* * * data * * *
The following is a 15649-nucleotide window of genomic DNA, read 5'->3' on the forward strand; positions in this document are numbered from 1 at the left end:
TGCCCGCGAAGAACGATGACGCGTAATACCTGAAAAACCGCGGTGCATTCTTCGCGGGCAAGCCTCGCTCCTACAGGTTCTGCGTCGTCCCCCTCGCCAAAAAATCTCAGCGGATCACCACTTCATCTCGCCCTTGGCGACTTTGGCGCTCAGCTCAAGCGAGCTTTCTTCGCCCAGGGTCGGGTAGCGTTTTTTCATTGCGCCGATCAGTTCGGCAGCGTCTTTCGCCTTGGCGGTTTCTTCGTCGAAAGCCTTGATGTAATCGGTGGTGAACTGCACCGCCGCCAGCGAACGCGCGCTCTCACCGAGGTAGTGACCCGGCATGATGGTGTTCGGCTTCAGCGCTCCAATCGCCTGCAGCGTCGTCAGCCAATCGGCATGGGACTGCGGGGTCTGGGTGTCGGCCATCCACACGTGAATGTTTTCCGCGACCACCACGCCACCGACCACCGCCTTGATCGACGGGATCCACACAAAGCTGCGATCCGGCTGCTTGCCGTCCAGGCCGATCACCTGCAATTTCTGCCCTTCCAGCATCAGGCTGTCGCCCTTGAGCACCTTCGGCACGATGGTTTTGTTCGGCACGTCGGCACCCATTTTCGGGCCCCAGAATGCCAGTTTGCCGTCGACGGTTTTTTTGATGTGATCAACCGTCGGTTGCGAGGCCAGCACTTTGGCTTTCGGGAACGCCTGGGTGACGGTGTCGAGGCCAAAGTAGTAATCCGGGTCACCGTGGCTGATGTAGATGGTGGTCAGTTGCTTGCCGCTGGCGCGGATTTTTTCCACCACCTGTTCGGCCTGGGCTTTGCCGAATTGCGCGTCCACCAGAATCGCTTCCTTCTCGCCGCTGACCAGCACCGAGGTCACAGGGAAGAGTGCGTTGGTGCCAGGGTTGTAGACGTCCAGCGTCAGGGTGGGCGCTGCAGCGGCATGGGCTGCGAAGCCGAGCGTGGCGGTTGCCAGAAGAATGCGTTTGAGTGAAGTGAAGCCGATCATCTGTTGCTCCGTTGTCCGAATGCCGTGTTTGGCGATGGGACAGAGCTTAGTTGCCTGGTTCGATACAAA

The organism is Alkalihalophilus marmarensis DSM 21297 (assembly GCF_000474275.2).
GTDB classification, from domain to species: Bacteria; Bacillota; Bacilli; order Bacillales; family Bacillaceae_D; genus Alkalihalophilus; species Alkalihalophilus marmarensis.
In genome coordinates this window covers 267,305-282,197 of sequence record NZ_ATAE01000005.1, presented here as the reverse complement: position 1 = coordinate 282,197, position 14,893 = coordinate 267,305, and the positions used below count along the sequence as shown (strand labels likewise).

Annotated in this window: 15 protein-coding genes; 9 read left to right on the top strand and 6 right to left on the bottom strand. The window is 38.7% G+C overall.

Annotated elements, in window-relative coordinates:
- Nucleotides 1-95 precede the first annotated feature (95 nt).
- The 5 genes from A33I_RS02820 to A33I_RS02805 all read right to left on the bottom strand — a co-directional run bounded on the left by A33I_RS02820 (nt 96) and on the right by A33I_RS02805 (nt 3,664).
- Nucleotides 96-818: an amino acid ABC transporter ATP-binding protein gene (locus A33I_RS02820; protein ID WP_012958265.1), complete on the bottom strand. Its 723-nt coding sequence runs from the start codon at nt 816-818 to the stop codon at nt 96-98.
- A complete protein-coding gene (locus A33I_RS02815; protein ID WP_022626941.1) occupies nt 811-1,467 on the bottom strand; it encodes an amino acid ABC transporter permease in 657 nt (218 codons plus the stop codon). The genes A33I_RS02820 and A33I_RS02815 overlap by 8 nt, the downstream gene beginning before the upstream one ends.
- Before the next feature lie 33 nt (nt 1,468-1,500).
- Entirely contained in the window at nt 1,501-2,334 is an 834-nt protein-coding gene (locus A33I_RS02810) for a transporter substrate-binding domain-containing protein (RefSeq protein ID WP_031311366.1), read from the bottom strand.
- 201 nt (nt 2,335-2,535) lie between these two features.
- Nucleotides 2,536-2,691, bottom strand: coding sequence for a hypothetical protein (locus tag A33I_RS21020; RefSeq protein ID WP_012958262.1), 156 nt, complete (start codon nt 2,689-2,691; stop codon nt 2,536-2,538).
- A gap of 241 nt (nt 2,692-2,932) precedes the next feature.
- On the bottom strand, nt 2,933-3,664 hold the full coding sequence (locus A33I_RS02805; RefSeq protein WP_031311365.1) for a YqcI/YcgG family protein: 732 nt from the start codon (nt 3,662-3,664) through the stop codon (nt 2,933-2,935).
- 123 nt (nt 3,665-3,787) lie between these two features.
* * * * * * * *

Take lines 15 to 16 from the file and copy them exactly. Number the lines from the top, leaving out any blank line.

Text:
- Nucleotides 2,536-2,691, bottom strand: coding sequence for a hypothetical protein (locus tag A33I_RS21020; RefSeq protein ID WP_012958262.1), 156 nt, complete (start codon nt 2,689-2,691; stop codon nt 2,536-2,538).
- A gap of 241 nt (nt 2,692-2,932) precedes the next feature.